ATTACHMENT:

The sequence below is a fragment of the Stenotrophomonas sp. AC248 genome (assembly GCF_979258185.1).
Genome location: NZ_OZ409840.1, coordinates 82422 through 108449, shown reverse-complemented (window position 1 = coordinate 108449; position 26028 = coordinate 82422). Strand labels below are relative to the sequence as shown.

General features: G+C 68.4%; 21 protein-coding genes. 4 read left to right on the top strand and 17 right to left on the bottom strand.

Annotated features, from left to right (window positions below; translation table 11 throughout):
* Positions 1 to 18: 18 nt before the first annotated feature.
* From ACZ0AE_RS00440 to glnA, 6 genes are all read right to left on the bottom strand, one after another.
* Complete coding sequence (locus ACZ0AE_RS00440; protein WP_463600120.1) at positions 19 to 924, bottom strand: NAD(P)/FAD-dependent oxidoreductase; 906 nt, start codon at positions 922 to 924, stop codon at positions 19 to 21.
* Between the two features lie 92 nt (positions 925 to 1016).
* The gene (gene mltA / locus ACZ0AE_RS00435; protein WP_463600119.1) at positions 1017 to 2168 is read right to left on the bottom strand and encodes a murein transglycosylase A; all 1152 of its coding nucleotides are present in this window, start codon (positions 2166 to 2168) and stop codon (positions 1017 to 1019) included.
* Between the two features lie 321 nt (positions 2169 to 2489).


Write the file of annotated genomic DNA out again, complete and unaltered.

The sequence below is a fragment of the Stenotrophomonas sp. AC248 genome (assembly GCF_979258185.1).
Genome location: NZ_OZ409840.1, coordinates 82422 through 108449, shown reverse-complemented (window position 1 = coordinate 108449; position 26028 = coordinate 82422). Strand labels below are relative to the sequence as shown.

General features: G+C 68.4%; 21 protein-coding genes. 4 read left to right on the top strand and 17 right to left on the bottom strand.

Annotated features, from left to right (window positions below; translation table 11 throughout):
* Positions 1 to 18: 18 nt before the first annotated feature.
* From ACZ0AE_RS00440 to glnA, 6 genes are all read right to left on the bottom strand, one after another.
* Complete coding sequence (locus ACZ0AE_RS00440; protein WP_463600120.1) at positions 19 to 924, bottom strand: NAD(P)/FAD-dependent oxidoreductase; 906 nt, start codon at positions 922 to 924, stop codon at positions 19 to 21.
* Between the two features lie 92 nt (positions 925 to 1016).
* The gene (gene mltA / locus ACZ0AE_RS00435; protein WP_463600119.1) at positions 1017 to 2168 is read right to left on the bottom strand and encodes a murein transglycosylase A; all 1152 of its coding nucleotides are present in this window, start codon (positions 2166 to 2168) and stop codon (positions 1017 to 1019) included.
* Between the two features lie 321 nt (positions 2169 to 2489).